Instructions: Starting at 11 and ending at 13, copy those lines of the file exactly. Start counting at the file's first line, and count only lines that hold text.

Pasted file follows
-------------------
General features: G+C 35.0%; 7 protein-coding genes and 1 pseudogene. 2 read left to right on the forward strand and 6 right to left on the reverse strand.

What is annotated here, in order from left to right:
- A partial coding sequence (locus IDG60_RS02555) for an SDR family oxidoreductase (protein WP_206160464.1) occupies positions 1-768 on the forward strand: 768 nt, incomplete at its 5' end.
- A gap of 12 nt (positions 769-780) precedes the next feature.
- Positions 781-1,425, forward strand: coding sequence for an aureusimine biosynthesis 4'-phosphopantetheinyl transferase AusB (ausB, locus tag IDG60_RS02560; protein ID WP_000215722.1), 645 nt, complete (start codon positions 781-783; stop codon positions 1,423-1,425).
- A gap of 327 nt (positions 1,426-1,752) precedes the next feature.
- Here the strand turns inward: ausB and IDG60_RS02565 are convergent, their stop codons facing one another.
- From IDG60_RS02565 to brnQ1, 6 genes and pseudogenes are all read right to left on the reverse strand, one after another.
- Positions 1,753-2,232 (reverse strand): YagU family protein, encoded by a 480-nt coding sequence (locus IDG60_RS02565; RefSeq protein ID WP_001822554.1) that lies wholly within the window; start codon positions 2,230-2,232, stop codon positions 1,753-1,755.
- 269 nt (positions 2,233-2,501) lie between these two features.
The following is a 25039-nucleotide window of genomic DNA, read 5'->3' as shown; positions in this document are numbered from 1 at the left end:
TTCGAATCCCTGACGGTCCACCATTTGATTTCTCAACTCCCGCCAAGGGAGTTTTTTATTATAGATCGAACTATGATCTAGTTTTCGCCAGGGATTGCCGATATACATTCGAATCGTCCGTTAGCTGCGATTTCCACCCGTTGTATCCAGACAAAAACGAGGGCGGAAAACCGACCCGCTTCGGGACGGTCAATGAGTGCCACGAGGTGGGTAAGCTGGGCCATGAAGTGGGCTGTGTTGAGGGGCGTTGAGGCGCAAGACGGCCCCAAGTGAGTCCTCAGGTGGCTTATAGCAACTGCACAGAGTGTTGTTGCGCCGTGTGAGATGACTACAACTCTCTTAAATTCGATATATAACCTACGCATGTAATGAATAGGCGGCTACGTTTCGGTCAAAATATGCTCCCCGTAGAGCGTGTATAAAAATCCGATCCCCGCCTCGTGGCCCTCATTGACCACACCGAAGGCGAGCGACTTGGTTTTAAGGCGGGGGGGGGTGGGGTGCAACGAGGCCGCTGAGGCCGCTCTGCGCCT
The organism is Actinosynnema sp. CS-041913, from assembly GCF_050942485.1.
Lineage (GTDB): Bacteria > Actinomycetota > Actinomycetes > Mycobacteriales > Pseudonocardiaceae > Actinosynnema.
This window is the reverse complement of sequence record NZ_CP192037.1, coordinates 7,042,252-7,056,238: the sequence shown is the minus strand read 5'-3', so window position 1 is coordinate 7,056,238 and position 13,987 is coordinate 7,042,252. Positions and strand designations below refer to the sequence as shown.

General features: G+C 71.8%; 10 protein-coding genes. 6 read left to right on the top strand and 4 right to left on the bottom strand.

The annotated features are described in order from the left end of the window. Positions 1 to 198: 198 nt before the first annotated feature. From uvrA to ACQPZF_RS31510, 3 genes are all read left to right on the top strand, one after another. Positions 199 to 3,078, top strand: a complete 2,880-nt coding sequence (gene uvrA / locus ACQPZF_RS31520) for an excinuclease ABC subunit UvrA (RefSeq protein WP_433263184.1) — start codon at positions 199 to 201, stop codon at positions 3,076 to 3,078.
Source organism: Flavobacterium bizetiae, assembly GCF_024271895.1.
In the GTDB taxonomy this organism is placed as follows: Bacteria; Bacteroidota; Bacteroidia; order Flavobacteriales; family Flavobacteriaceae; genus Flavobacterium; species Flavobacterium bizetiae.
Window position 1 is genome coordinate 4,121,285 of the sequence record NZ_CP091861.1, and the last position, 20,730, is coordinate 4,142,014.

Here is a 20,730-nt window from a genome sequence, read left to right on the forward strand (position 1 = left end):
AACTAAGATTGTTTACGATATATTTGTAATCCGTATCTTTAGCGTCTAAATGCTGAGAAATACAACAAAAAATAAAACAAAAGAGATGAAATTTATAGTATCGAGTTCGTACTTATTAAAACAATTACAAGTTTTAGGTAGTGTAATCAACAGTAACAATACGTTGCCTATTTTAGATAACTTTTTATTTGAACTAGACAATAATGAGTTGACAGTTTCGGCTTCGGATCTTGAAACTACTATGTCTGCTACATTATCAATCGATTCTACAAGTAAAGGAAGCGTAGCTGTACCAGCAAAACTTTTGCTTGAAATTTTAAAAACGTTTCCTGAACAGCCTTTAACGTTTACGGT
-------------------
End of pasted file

The following is a 25039-nucleotide window of genomic DNA, read 5'->3' as shown; positions in this document are numbered from 1 at the left end:
TTCGAATCCCTGACGGTCCACCATTTGATTTCTCAACTCCCGCCAAGGGAGTTTTTTATTATAGATCGAACTATGATCTAGTTTTCGCCAGGGATTGCCGATATACATTCGAATCGTCCGTTAGCTGCGATTTCCACCCGTTGTATCCAGACAAAAACGAGGGCGGAAAACCGACCCGCTTCGGGACGGTCAATGAGTGCCACGAGGTGGGTAAGCTGGGCCATGAAGTGGGCTGTGTTGAGGGGCGTTGAGGCGCAAGACGGCCCCAAGTGAGTCCTCAGGTGGCTTATAGCAACTGCACAGAGTGTTGTTGCGCCGTGTGAGATGACTACAACTCTCTTAAATTCGATATATAACCTACGCATGTAATGAATAGGCGGCTACGTTTCGGTCAAAATATGCTCCCCGTAGAGCGTGTATAAAAATCCGATCCCCGCCTCGTGGCCCTCATTGACCACACCGAAGGCGAGCGACTTGGTTTTAAGGCGGGGGGGGGTGGGGTGCAACGAGGCCGCTGAGGCCGCTCTGCGCCT
The organism is Actinosynnema sp. CS-041913, from assembly GCF_050942485.1.